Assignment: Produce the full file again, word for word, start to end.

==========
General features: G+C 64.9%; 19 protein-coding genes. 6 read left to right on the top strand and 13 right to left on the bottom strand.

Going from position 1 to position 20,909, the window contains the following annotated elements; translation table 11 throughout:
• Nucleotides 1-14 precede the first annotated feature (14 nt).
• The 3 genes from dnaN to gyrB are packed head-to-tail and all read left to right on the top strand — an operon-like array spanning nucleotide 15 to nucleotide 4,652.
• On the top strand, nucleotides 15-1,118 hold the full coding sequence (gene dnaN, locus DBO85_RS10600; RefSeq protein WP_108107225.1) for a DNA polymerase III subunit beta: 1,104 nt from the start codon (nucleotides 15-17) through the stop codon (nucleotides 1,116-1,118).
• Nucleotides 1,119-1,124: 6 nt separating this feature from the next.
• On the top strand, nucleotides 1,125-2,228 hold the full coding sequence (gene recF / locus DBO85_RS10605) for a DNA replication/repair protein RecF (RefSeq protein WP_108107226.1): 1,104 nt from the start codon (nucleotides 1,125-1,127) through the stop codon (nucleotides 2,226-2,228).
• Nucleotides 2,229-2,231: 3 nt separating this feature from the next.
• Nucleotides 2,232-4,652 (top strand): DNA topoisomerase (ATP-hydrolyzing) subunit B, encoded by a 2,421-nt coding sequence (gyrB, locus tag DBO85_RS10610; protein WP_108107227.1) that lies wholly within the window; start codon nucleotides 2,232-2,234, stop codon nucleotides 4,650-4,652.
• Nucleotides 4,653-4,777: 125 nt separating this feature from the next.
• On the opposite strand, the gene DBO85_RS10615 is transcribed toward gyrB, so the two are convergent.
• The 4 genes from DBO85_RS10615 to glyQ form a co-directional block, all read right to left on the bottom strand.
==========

General features: G+C 64.9%; 19 protein-coding genes. 6 read left to right on the top strand and 13 right to left on the bottom strand.

Going from position 1 to position 20,909, the window contains the following annotated elements; translation table 11 throughout:
• Nucleotides 1-14 precede the first annotated feature (14 nt).
• The 3 genes from dnaN to gyrB are packed head-to-tail and all read left to right on the top strand — an operon-like array spanning nucleotide 15 to nucleotide 4,652.
• On the top strand, nucleotides 15-1,118 hold the full coding sequence (gene dnaN, locus DBO85_RS10600; RefSeq protein WP_108107225.1) for a DNA polymerase III subunit beta: 1,104 nt from the start codon (nucleotides 15-17) through the stop codon (nucleotides 1,116-1,118).
• Nucleotides 1,119-1,124: 6 nt separating this feature from the next.
• On the top strand, nucleotides 1,125-2,228 hold the full coding sequence (gene recF / locus DBO85_RS10605) for a DNA replication/repair protein RecF (RefSeq protein WP_108107226.1): 1,104 nt from the start codon (nucleotides 1,125-1,127) through the stop codon (nucleotides 2,226-2,228).
• Nucleotides 2,229-2,231: 3 nt separating this feature from the next.
• Nucleotides 2,232-4,652 (top strand): DNA topoisomerase (ATP-hydrolyzing) subunit B, encoded by a 2,421-nt coding sequence (gyrB, locus tag DBO85_RS10610; protein WP_108107227.1) that lies wholly within the window; start codon nucleotides 2,232-2,234, stop codon nucleotides 4,650-4,652.
• Nucleotides 4,653-4,777: 125 nt separating this feature from the next.
• On the opposite strand, the gene DBO85_RS10615 is transcribed toward gyrB, so the two are convergent.
• The 4 genes from DBO85_RS10615 to glyQ form a co-directional block, all read right to left on the bottom strand.